We all operate under the guise of civilization and society and we go along to get along. We hold down jobs and do what we're told, do what the rules of civil society tell us to do. Go to school, go to college, get a career, get a heteronormative relationship with a spouse that will get you your two-and-a-half kids and maybe a dog.
This Grand Central Station scene with the ballroom dancing right now is somewhere far from that everyday normative behaviour thing; it's like the romance and the whimsy of something you just won't get in the chaos of such a crowded place. Notice, though, that the dancing broke out at the train station where Parry was watching for Lydia, not the dirty, chaotic hospital where they took the Cabaret Singer (Michael Jeter). The dancing involves the everyday crowd, pulled into Parry's flight of fancy.
Roger Ebert writes:
There is a way in which a movie like this, which allows fantasy to be real, has to play fair with the audience. Take the matter of the holy grail. We wonder at first if it really does still exist, there in that billionaire's mansion (the Fifth Avenue Armory). Later we wonder if it matters. Later we wonder if it was a real cup, or only an idea, that the characters were seeking. Later we wonder if it made any difference if they found it.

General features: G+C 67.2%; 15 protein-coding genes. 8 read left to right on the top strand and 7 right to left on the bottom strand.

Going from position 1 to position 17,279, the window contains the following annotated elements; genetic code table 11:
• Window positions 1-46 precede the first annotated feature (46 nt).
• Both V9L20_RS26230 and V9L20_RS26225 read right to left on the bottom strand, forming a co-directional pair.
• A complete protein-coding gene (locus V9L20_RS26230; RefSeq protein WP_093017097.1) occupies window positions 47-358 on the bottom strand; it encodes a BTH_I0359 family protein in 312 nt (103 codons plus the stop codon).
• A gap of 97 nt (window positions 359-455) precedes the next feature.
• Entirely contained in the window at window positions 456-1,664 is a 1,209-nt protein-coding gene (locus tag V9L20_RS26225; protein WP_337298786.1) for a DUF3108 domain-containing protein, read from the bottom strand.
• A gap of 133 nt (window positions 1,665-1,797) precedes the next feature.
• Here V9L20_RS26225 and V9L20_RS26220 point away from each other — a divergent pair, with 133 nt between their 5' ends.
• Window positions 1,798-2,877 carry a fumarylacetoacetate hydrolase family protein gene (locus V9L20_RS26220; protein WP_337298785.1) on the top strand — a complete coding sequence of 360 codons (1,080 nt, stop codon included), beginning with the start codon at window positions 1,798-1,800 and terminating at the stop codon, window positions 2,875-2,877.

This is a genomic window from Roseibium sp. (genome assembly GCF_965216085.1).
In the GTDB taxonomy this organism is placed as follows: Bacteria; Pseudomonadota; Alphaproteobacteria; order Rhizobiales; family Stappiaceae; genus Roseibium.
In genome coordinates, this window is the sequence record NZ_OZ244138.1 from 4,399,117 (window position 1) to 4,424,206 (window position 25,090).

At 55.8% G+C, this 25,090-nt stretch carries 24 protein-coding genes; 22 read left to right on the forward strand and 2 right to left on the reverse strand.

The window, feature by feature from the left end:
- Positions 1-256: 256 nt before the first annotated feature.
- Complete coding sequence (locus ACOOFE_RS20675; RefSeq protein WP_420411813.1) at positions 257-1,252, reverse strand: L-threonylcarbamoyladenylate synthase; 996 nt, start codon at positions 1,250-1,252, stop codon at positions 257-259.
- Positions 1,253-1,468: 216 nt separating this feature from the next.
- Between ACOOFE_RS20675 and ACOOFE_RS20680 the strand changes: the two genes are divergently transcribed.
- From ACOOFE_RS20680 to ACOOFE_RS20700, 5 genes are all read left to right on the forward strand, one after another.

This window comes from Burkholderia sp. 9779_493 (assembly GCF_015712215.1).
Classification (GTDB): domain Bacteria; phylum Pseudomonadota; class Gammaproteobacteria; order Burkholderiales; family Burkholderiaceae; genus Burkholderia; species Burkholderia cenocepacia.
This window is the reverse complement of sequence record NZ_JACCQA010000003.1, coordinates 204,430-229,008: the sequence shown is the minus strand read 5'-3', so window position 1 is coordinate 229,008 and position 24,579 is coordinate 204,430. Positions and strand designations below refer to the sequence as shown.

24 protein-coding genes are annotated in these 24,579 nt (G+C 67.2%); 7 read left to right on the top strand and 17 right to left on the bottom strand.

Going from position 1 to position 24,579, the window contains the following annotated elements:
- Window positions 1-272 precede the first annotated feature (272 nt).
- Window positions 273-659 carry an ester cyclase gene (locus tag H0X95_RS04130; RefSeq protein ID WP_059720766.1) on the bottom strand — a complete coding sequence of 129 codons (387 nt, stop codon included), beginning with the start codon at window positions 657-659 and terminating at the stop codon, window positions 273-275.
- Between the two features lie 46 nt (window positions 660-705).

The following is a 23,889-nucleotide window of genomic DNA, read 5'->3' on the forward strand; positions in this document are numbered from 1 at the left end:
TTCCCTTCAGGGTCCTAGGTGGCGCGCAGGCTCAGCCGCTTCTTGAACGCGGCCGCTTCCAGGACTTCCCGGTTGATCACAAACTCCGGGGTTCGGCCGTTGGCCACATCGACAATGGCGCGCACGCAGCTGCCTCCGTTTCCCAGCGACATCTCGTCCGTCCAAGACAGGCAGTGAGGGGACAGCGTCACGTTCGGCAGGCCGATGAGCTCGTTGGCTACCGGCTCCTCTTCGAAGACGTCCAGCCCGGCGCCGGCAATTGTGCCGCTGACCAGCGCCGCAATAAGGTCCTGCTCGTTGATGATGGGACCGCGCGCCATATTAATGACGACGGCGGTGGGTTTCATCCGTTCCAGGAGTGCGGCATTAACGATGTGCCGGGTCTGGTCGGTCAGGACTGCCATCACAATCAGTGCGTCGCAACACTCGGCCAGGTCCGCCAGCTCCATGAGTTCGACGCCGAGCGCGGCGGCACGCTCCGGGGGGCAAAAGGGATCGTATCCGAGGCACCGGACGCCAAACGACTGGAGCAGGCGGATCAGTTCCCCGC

Does it matter? Of course it matters, because we are human and so is Parry and so is Jack and if we have bought into the story at all, bought into the characters at all, we care that they get their lives back together or, alternatively, find some comfortable place within the more insane side of the world. It doesn't matter if the cup is the grail or an idea. It matters that it to Parry it is important. He lost his wife, and lost his life effectively as a result. That he has fastened onto this fantasy is arbitrary in its specifics. It could have been any fantasy... Well, maybe not any fantasy. The knighthood aspect of it is essential to who Parry is a a person, his personality, the way he interacts with others. For example, when Jack gives him seventy-five dollars, he almost immediately gives it away to another homeless man because, what is he (Jack) going to do with seventy-five dollars. (Early in the film, DJ Jack tells his manager that giving fifty cents to a homeless man isn't going to make any difference. Arguably, that seventy-five dollars is not really going to change a homeless man's life, either. But, the guy that Parry gives it to--his fantasy, his madness, ties into the stock market. Maybe he used to be a stock broker, lost all his money, and now he's on the streets. Maybe that singular scene and that character is a comment on what capitalism can do. The money--the reality of the money--doesn't matter, but the effect it can have does. Similarly, the reality of the holy grail doesn't matter, but the effect it can have does.